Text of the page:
PULLMAN – Travis Long may have started in more losses than any player in Washington State football history, but those who know him best have no doubt Long is a winner.
“You won’t find another guy like him around,” quarterback Jeff Tuel said. “He’s one of a kind, in this program especially.
“He really expresses his emotions and leads by his actions tremendously. Doesn’t take crap from anyone. Isn’t afraid of anyone. Will stands up for his beliefs and what is right.
“I wish we had more guys like him on this team. He’s really been a role model for a lot of the younger guys and (other) people on this team.”
Long, who moved to outside linebacker after three years at defensive end, has started in all 45 games – and 36 losses – the Cougars have played the past four years. With 49 tackles (two short of his career high) and a team-high, career-best 71/2 sacks this season, Long should earn all-conference honors of some sort for the fourth consecutive year.
Washington State coach Mike Leach has been criticized in some circles for his harsh public criticism of players, but Leach has repeatedly praised Long for his play and his effort.
“Great effort, great mentality,” Leach said of Long. “The type of guy who kind of personifies what we’re after, the mentality that we need the whole team to share.”
Even opposing coaches have singled out Long for his effort.
“Travis Long is probably one of my favorite guys in our conference that’s not on our team,” Stanford coach David Shaw said after the Cardinal beat WSU recently. “That guy plays hard.”
Tuel said Long was the one player he would single out for extraordinary effort during the long, intense conditioning session that Leach ordered Sunday night, barely 24 hours after an embarrassing 49-6 loss to Utah. Long was not short on guts that night.
“He’s screamin’ and hollerin’ for more … you’re not going to get to that kid,” Tuel said.
Long is intelligent — he’s scheduled to graduate in December with a degree in business management operations — but he’s often understated during interviews. On Sunday’s workout: “Just a little conditioning. We just had to get through it.”
On Leach’s claim the Cougars didn’t put out enough effort last Saturday: “We have to take it for what it is. We have to give better effort.”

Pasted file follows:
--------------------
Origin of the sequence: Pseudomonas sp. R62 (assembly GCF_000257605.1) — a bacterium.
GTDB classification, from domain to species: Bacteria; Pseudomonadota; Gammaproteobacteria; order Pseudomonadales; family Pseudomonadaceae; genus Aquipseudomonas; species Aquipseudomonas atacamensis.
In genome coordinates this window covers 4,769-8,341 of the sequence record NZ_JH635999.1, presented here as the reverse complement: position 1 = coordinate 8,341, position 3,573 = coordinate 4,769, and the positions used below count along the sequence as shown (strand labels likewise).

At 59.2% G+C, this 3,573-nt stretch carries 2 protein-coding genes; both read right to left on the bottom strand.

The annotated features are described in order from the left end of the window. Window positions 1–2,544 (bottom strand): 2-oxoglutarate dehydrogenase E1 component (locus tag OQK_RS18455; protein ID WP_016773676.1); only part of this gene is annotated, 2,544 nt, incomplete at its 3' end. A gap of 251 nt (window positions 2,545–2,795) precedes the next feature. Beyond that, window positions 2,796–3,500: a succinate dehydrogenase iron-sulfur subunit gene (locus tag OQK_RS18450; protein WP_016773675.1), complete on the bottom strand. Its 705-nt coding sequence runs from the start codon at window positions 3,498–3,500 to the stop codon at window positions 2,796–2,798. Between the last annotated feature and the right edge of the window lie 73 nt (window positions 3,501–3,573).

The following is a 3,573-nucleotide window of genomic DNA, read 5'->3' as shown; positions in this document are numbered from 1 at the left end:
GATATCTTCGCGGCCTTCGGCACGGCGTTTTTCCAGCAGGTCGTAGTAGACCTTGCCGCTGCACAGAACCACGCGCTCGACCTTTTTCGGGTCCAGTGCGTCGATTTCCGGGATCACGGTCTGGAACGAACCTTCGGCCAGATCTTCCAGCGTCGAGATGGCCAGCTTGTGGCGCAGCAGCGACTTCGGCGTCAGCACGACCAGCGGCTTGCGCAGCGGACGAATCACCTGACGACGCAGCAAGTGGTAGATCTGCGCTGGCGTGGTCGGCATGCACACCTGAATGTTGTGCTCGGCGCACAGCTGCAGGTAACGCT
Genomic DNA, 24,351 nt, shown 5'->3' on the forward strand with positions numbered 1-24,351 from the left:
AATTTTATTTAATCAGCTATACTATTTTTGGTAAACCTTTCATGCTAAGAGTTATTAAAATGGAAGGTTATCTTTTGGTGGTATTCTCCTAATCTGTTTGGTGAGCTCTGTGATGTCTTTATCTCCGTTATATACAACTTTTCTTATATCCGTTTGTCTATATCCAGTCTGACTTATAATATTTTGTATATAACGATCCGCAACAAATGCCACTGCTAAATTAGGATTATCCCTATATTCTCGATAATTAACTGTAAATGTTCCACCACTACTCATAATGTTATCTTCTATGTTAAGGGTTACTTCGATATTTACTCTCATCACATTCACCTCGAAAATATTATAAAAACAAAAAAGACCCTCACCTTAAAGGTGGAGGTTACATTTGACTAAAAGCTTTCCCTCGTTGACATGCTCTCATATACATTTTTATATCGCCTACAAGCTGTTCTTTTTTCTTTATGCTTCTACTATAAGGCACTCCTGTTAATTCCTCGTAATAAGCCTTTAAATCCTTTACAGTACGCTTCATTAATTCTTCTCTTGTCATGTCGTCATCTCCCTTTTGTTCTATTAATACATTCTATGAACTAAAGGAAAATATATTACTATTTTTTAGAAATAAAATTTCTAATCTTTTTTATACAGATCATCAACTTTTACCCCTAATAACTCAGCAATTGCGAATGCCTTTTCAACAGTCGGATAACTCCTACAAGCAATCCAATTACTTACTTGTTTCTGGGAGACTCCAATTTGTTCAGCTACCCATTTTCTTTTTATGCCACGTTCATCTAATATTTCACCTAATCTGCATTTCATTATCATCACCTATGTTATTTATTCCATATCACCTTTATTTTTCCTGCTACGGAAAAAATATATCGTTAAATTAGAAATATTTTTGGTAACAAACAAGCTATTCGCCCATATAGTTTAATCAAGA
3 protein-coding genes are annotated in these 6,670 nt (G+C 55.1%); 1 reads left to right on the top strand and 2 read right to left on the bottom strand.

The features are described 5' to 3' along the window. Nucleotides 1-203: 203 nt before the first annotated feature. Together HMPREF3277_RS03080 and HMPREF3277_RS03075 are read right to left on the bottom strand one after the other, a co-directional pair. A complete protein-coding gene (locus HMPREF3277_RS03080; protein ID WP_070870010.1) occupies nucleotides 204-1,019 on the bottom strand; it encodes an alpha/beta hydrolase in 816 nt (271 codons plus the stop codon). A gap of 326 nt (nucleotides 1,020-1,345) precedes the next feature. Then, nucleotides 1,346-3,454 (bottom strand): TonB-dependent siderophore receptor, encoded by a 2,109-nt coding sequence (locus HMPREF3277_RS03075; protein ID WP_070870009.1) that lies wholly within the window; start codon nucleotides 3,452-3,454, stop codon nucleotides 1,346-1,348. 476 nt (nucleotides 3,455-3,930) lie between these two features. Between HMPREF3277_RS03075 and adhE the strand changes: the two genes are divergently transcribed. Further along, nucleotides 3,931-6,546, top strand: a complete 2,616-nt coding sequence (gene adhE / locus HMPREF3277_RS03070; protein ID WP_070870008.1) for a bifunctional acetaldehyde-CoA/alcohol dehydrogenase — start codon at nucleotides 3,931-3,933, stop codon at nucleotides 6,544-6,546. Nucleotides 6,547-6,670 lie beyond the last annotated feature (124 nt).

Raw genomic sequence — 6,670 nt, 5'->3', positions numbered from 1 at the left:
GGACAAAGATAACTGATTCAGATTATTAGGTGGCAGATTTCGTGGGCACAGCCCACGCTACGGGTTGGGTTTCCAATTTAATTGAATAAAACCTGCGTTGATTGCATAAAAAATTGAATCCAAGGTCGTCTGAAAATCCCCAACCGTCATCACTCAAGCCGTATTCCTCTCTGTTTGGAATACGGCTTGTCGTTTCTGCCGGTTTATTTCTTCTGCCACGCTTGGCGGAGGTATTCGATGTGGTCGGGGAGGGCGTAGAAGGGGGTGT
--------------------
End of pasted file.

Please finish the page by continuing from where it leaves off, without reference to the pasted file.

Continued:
On the disappointing 2-7 season: “I don’t really know if I can pinpoint a specific reason for that. It just kind of happened.”
Long did permit himself to relish, however briefly, his first college interception at Utah.
“When I got tackled, that’s probably when I realized, ‘Oh, I just intercepted the ball. I haven’t done that since high school,’” Long said with a laugh.
Long, ever the team player, hastened to point out that he “didn’t get too enthused.” After all, the Cougars were trailing 24-0 in the second quarter when he recorded the interception.
He was playing inside linebacker when he made his pick, but he usually plays outside linebacker or lines up at defensive end with a hand on the ground, just like old times.
Long said he’s open to playing linebacker or defensive end in the NFL. The 6-foot-4, 245-pound graduate from Spokane’s Gonzaga Prep is more definitive when asked if he plans to train for the pros in sunny climes this winter.
“I’m definitely not going to be in Pullman or Spokane,” he vowed.
Long said he’s not certain, but he believes he’s missed just one football game in his life – the first one. Long said his family was stranded in Hawaii when air travel was interrupted after 9/11, so he may have missed the season opener in fifth grade.
“I definitely missed a bunch of practices,” he said.
Even without the possibility of playing in a bowl game, Long won’t slow down in WSU’s final three games.
“I’m going to go hard like I always do,” he said. “Just approach these next three games and try to go out and win. I don’t think that’s going to change about me no matter what.”